41. 41. Competition Policy <ul><li>Competition, monopoly and the public interest </li></ul><ul><ul><li>the abuse of market power </li></ul></ul><ul><ul><ul><li>higher prices and profits </li></ul></ul></ul><ul><ul><ul><li>lack of incentive to innovate </li></ul></ul></ul><ul><ul><li>market power can also bring benefits </li></ul></ul><ul><ul><ul><li>economies of scale </li></ul></ul></ul><ul><ul><ul><li>investment and innovation </li></ul></ul></ul>
  42. 42. Competition Policy <ul><li>Competition, monopoly and the public interest </li></ul><ul><ul><li>the abuse of market power </li></ul></ul><ul><ul><ul><li>higher prices and profits </li></ul></ul></ul><ul><ul><ul><li>lack of incentive to innovate </li></ul></ul></ul><ul><ul><li>market power can also bring benefits </li></ul></ul><ul><ul><ul><li>economies of scale </li></ul></ul></ul><ul><ul><ul><li>investment and innovation </li></ul></ul></ul><ul><ul><li>approaches to competition policy </li></ul></ul>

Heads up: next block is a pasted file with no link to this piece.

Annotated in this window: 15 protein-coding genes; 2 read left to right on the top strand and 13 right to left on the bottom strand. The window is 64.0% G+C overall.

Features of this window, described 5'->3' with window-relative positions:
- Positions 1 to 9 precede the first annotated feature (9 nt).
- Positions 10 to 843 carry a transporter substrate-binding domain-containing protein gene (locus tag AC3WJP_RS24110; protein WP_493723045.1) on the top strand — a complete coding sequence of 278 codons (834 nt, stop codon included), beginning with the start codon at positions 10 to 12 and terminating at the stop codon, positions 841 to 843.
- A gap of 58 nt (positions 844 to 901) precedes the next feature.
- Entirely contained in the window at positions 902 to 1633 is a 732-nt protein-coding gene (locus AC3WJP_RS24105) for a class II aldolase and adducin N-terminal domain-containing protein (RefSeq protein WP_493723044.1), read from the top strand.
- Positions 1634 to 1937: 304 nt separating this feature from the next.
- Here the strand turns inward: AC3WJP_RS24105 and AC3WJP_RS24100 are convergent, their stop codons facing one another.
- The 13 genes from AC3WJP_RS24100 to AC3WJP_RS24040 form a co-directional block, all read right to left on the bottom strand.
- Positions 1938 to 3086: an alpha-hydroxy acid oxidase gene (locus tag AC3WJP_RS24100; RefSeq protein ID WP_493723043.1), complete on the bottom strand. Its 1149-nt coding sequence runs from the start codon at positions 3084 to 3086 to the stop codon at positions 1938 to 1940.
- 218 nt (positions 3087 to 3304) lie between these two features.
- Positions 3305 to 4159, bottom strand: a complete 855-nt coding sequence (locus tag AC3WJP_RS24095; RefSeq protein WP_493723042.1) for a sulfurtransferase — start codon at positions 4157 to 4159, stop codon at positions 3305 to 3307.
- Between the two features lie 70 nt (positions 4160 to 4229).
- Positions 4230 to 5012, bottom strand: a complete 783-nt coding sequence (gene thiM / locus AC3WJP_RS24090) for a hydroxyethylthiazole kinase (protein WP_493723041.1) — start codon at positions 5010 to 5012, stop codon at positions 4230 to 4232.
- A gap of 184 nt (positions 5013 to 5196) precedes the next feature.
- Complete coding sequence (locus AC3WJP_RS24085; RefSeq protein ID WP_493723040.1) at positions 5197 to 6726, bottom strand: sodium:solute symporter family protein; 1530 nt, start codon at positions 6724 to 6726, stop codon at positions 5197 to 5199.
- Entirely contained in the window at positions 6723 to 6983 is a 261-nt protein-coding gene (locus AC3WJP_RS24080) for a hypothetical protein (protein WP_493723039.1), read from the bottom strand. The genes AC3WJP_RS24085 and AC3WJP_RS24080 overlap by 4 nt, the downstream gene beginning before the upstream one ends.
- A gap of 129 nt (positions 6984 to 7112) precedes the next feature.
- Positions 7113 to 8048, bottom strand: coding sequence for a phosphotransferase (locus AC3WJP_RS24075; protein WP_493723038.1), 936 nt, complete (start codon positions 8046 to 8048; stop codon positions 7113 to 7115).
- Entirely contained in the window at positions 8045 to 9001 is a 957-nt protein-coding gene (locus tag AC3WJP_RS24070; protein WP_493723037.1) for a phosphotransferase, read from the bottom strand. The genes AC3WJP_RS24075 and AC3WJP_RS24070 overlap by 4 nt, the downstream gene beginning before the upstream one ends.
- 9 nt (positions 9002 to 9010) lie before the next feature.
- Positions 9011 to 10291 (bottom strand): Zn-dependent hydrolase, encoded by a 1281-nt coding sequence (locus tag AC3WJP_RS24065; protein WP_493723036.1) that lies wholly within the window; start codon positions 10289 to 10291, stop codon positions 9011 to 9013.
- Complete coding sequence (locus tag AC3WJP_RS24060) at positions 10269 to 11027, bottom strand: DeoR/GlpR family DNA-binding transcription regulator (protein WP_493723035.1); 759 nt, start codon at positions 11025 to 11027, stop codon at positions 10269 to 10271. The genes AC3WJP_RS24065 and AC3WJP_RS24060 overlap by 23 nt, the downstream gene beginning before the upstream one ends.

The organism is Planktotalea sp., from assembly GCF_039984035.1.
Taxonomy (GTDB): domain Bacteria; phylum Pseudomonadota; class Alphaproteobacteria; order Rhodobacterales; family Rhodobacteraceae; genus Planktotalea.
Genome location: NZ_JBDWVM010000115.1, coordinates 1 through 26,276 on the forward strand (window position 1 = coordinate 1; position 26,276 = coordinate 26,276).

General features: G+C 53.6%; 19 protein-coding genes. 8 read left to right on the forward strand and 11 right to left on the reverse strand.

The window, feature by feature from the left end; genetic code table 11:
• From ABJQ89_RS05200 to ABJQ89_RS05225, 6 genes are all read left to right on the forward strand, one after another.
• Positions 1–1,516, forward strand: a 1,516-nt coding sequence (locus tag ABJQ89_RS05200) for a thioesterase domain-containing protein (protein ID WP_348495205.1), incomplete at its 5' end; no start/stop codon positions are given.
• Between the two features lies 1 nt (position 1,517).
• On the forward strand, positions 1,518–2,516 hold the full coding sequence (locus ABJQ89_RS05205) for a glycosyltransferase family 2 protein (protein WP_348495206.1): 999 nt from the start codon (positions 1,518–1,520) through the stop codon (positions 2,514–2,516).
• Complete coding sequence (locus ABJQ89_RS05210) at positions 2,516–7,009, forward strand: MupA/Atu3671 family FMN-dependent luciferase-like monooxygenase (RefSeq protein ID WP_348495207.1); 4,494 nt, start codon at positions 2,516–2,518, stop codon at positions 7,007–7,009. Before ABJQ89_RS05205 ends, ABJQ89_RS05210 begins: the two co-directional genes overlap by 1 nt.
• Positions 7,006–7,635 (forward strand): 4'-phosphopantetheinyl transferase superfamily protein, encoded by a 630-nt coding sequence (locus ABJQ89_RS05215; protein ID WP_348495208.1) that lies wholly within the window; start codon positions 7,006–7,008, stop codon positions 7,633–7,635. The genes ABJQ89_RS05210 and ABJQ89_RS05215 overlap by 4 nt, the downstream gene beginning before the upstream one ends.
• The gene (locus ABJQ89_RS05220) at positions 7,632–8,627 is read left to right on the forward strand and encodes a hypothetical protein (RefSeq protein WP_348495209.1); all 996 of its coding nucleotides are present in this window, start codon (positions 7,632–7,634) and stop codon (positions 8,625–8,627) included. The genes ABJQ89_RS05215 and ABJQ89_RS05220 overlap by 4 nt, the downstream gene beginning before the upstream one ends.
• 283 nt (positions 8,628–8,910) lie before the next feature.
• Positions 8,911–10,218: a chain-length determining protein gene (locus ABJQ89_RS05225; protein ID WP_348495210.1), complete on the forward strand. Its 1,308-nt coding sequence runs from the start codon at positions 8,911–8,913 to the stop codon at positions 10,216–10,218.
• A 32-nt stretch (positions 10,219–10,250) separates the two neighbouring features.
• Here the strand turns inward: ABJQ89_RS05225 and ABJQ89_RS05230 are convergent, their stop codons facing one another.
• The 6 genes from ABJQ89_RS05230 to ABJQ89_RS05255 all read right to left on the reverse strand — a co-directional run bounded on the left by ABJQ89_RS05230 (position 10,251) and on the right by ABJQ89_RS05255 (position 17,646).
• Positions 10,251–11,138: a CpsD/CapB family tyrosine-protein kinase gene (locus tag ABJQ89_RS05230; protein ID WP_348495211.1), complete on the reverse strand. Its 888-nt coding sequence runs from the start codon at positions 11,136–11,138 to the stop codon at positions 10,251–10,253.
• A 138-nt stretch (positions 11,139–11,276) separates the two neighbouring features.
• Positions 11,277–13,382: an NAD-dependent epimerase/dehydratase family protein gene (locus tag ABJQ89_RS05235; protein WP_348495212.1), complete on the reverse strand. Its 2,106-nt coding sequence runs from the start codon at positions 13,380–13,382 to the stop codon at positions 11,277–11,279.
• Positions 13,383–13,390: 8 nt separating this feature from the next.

43. 43. Competition Policy <ul><li>Competition, monopoly and the public interest </li></ul><ul><ul><li>the abuse of market power </li></ul></ul><ul><ul><ul><li>higher prices and profits </li></ul></ul></ul><ul><ul><ul><li>lack of incentive to innovate </li></ul></ul></ul><ul><ul><li>market power can also bring benefits </li></ul></ul><ul><ul><ul><li>economies of scale </li></ul></ul></ul><ul><ul><ul><li>investment and innovation </li></ul></ul></ul><ul><ul><li>approaches to competition policy </li></ul></ul><ul><ul><ul><li>banning various activities </li></ul></ul></ul>
  44. 44. Competition Policy <ul><li>Competition, monopoly and the public interest </li></ul><ul><ul><li>the abuse of market power </li></ul></ul><ul><ul><ul><li>higher prices and profits </li></ul></ul></ul><ul><ul><ul><li>lack of incentive to innovate </li></ul></ul></ul><ul><ul><li>market power can also bring benefits </li></ul></ul><ul><ul><ul><li>economies of scale </li></ul></ul></ul><ul><ul><ul><li>investment and innovation </li></ul></ul></ul><ul><ul><li>approaches to competition policy </li></ul></ul><ul><ul><ul><li>banning various activities </li></ul></ul></ul><ul><ul><ul><li>examining each case on its merits </li></ul></ul></ul>